President Joe Biden and leaders from the 30 countries that now make up NATO, the North Atlantic Treaty Organization, agreed at their summit in Brussels "that the impact of significant malicious cumulative cyber activities might, in certain circumstances, be considered as amounting to an armed attack," an assessment that could lead the organization to invoke its mutual self-defense clause -- or Article 5.
Amid the growing cyber threat, Biden on Monday called NATO's Article 5 "a sacred obligation" that is "rock solid and unshakable."
The NATO alliance and its pledge to the common defense of member nations was originally intended to deter armed aggression from the Soviet Union following World War II.
The idea then was the allies could join forces to defend against an air or ground invasion.
Over the past few years, though, NATO has broadened the threat to include cyberattacks -- and recent ones on the U.S. -- emanating Biden has said, from Russia -- have created a new urgency on how to address the problem.
"Cyber threats to the security of the Alliance are becoming more frequent, complex, destructive and coercive," NATO said in April. "NATO will continue to adapt to the evolving cyber threat landscape. NATO and its Allies rely on strong and resilient cyber defences to fulfill the Alliance’s core tasks of collective defence, crisis management and cooperative security. The Alliance needs to be prepared to defend its networks and operations against the growing sophistication of the cyber threats and attacks it faces."
In fact, NATO now regularly conducts cyberdefense exercises as well as the more traditional ones involving tanks and troops.
But while a military incursion -- and how the allies should respond -- might be relatively clear, what constitutes a cyberattack serious enough to necessitate a joint response could be less so, especially if, as is often the case, it is difficult to trace its origin, which could range from a "state actor" to a criminal gang.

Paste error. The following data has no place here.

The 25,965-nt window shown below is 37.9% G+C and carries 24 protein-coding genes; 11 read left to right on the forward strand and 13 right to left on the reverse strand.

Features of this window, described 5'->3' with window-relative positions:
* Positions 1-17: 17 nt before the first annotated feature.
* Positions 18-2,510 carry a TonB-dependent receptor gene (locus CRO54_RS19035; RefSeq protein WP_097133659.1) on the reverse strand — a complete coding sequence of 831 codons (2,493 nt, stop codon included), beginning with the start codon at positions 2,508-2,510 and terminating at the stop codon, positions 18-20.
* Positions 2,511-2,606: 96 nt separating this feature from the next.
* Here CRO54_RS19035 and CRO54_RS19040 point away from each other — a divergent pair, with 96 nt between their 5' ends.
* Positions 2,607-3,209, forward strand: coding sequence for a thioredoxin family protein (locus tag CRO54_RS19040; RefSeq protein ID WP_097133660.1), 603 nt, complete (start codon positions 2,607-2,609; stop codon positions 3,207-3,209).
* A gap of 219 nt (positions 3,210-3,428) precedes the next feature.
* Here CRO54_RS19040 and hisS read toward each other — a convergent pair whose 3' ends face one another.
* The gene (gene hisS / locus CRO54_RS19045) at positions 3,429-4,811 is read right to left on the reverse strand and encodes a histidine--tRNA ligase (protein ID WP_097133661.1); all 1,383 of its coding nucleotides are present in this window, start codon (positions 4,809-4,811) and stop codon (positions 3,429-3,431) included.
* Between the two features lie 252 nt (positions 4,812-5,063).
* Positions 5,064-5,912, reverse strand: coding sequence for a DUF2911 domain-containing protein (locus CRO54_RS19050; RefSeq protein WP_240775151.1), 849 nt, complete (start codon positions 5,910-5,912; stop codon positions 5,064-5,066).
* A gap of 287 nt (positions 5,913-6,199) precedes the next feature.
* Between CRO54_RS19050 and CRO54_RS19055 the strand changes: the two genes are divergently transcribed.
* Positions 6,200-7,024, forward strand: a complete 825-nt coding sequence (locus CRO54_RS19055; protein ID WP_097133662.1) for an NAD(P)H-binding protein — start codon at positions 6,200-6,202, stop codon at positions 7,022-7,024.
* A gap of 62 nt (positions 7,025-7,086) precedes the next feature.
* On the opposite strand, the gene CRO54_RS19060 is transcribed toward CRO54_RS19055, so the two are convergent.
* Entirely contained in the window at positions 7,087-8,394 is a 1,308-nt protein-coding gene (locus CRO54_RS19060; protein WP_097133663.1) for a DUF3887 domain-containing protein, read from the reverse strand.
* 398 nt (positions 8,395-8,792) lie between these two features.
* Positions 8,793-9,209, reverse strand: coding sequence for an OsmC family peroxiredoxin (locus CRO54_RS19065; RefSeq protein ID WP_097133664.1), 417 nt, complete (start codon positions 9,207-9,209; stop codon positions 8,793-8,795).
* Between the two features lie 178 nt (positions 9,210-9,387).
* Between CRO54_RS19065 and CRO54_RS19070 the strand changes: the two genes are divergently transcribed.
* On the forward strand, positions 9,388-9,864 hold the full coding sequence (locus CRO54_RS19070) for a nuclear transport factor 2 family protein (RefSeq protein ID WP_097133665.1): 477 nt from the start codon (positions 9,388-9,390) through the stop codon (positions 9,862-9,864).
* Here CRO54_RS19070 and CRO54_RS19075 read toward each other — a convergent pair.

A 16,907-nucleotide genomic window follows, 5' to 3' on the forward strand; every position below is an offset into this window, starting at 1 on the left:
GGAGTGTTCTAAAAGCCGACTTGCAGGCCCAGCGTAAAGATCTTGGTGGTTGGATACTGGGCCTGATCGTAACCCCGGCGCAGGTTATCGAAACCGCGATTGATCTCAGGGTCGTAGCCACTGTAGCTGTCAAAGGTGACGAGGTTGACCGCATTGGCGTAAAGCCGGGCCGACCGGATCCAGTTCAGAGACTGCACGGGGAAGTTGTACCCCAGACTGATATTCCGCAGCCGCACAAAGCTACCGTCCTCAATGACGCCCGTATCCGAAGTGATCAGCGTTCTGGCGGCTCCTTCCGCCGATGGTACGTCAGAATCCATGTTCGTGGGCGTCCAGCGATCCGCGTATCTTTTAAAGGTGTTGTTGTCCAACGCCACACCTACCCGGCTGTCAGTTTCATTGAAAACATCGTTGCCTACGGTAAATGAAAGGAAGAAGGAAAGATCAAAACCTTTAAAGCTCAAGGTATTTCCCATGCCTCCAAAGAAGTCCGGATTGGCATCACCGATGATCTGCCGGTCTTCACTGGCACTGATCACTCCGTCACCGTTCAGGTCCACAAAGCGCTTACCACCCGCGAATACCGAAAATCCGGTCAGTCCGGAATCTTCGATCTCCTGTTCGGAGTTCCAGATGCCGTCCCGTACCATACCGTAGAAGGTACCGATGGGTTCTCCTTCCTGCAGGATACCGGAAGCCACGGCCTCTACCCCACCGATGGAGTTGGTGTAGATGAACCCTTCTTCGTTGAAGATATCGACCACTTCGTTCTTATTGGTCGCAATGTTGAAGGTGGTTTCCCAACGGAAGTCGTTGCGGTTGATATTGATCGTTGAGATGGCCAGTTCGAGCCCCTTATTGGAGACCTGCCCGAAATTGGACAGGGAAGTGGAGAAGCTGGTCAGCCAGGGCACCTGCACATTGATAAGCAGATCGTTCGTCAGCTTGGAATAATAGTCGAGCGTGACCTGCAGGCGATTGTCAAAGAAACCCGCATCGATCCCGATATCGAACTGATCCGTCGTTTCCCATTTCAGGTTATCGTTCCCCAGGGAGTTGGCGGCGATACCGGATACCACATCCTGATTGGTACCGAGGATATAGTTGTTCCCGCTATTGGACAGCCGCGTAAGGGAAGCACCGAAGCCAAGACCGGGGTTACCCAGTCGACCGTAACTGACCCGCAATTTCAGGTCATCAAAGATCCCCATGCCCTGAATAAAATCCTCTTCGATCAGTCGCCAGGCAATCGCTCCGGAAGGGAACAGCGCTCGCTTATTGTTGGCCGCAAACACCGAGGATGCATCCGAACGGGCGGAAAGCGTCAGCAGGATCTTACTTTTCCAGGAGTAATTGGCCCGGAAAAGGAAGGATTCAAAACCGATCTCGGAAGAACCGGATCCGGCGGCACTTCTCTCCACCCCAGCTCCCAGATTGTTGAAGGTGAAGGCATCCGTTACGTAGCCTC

Here's what you need to know about the key section of the treaty.
What is Article 5?
The key section of the NATO treaty -- of which 30 countries have now signed onto since the organization was formed by 12 founding countries in 1949 -- is Article 5.
Article 5 commits each member state to consider an armed attack against one member state to be an armed attack against them all.
When it comes to security, Article 5 is where the weight of the alliance lies.
Has it been invoked before?
Yes -- but only once.
NATO invoked Article 5 in response to the terrorist attacks of Sept. 11, 2001, committing its support to the U.S.
"I constantly remind Americans that when America was attacked for the first time on its shores since what happened back at the end of World War II, NATO stepped up," Biden said in a meeting with NATO Secretary-General Jens Stoltenberg in Brussels, referencing the terror attacks. "NATO stepped up, and they honored Article 5."
On Sept. 12, 2001, NATO unanimously passed a four-paragraph resolution to reflect its understanding that the threats to global security had changed radically since the alliance was founded.